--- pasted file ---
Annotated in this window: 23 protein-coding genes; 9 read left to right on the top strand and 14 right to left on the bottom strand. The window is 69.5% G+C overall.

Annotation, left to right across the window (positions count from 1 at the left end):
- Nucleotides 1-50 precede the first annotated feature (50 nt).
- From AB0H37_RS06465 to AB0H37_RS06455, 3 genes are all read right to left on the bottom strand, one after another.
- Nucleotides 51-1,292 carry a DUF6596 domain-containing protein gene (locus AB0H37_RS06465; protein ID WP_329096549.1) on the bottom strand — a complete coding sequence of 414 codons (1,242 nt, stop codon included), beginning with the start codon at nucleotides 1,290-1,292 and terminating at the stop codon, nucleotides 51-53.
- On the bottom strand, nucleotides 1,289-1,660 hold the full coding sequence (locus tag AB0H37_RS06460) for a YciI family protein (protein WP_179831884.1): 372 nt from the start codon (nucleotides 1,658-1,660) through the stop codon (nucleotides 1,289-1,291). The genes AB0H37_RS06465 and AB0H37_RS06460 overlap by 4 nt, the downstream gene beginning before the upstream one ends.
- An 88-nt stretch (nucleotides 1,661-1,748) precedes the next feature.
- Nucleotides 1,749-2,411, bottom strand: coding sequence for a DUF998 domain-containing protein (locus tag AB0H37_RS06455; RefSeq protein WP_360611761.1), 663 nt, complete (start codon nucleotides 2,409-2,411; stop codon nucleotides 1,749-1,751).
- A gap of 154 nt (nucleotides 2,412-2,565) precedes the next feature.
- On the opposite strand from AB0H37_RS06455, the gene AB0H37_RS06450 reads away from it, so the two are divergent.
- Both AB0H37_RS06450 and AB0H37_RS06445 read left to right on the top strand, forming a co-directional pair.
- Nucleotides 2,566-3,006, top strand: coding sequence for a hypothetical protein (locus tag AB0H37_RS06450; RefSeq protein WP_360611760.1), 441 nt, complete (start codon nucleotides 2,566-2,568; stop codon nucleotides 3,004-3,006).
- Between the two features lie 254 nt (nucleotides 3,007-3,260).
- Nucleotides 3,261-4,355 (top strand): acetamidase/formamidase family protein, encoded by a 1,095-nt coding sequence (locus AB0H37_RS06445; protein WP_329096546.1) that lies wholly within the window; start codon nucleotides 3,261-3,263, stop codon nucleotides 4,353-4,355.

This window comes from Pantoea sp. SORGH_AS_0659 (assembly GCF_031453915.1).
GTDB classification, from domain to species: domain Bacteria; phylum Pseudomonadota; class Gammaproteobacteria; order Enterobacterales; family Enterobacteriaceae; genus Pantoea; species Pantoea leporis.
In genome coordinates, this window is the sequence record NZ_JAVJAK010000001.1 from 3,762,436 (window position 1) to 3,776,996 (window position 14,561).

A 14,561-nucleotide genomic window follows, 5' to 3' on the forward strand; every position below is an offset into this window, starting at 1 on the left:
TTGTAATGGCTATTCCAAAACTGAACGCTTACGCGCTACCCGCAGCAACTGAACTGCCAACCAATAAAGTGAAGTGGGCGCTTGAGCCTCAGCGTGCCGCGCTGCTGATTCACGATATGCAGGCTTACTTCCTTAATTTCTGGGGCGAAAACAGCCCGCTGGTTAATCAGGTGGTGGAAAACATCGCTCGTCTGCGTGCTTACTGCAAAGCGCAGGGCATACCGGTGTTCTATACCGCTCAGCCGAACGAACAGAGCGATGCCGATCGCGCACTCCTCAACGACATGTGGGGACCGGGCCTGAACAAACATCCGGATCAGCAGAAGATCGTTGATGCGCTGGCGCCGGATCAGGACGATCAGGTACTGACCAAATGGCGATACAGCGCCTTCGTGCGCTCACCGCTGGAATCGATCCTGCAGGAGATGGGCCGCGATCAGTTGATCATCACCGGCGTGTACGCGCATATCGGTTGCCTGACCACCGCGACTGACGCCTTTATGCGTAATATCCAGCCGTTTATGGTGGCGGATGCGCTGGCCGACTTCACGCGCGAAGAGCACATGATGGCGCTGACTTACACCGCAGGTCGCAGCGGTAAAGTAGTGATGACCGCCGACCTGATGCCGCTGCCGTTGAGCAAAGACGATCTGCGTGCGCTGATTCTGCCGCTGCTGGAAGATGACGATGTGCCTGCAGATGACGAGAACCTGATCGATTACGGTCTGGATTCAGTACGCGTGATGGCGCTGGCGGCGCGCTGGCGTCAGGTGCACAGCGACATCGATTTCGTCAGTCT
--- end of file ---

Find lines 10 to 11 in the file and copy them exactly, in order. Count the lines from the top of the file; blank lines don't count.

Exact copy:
- On the opposite strand from AB0H37_RS06455, the gene AB0H37_RS06450 reads away from it, so the two are divergent.
- Both AB0H37_RS06450 and AB0H37_RS06445 read left to right on the top strand, forming a co-directional pair.